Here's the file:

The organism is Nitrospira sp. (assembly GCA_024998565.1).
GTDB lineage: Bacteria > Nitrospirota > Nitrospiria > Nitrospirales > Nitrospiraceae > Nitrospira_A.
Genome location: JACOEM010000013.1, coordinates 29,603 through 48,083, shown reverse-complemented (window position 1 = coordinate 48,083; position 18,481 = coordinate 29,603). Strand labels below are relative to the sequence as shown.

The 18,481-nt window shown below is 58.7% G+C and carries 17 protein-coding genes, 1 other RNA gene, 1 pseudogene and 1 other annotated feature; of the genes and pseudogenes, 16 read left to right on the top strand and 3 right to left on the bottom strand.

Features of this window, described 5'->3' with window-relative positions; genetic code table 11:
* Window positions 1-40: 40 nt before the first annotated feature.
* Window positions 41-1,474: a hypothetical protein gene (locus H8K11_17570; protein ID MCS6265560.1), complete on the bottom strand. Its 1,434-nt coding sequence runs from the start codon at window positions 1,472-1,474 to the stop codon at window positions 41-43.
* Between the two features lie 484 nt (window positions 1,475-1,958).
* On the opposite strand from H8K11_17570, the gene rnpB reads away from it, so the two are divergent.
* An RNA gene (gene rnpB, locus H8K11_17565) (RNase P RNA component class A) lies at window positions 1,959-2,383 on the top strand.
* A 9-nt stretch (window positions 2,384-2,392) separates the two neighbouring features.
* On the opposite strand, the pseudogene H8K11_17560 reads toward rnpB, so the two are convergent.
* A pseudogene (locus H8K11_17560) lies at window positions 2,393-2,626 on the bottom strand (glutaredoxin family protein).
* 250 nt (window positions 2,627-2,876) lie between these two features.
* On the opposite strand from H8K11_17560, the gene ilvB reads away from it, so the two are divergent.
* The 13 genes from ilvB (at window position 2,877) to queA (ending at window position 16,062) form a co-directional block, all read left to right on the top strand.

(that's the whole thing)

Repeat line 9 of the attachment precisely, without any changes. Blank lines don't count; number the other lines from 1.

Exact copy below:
* On the opposite strand from H8K11_17570, the gene rnpB reads away from it, so the two are divergent.